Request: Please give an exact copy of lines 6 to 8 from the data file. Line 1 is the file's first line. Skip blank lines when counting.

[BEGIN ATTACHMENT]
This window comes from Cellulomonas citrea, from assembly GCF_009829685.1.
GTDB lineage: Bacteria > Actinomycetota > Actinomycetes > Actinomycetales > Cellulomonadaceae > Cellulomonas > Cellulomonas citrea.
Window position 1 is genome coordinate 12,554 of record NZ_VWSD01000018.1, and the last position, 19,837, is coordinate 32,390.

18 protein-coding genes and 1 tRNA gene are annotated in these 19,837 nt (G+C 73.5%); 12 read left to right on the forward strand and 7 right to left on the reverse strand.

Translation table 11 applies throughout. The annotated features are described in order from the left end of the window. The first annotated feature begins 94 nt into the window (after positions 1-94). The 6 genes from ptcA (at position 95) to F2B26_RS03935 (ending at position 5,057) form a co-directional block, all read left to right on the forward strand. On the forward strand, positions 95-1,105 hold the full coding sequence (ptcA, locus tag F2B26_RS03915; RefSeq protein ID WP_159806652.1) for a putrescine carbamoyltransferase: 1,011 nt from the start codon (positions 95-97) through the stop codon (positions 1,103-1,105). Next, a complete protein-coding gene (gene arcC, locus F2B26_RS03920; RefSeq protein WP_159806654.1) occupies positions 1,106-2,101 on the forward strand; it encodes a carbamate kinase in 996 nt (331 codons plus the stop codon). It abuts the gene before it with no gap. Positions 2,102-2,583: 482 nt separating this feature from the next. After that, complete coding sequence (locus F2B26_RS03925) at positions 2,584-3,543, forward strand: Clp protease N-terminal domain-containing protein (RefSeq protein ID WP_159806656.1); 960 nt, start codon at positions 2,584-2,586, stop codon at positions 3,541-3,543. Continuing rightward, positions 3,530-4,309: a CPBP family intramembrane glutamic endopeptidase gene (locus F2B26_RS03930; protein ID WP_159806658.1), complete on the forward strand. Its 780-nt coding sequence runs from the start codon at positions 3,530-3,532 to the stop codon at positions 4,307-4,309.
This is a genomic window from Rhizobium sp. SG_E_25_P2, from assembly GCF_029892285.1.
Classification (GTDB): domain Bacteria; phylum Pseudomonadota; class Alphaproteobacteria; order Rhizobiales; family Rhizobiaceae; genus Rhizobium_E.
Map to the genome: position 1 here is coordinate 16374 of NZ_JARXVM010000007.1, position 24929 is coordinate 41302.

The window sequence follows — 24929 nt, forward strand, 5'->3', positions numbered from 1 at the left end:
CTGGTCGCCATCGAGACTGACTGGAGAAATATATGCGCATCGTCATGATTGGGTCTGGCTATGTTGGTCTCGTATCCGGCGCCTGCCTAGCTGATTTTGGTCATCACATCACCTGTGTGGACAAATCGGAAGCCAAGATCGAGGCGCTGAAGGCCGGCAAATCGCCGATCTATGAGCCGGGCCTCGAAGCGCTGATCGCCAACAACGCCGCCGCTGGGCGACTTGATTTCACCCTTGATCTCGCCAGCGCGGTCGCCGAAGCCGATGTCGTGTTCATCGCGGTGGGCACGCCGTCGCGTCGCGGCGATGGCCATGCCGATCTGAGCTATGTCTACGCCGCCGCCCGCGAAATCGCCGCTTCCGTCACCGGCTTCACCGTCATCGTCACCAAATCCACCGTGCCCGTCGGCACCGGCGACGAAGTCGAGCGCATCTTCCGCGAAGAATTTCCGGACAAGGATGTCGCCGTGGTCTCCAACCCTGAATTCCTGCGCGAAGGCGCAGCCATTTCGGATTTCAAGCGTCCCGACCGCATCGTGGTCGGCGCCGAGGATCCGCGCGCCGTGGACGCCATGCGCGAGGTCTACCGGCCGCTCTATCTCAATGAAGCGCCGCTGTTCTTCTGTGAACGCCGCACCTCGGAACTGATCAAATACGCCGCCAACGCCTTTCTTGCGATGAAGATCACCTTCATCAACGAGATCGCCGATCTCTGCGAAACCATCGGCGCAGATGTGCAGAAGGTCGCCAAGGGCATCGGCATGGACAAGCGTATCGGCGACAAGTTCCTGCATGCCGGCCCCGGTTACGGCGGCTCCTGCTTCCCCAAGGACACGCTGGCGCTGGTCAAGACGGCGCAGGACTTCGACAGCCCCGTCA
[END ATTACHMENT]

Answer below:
This is a genomic window from Rhizobium sp. SG_E_25_P2, from assembly GCF_029892285.1.
Classification (GTDB): domain Bacteria; phylum Pseudomonadota; class Alphaproteobacteria; order Rhizobiales; family Rhizobiaceae; genus Rhizobium_E.
Map to the genome: position 1 here is coordinate 16374 of NZ_JARXVM010000007.1, position 24929 is coordinate 41302.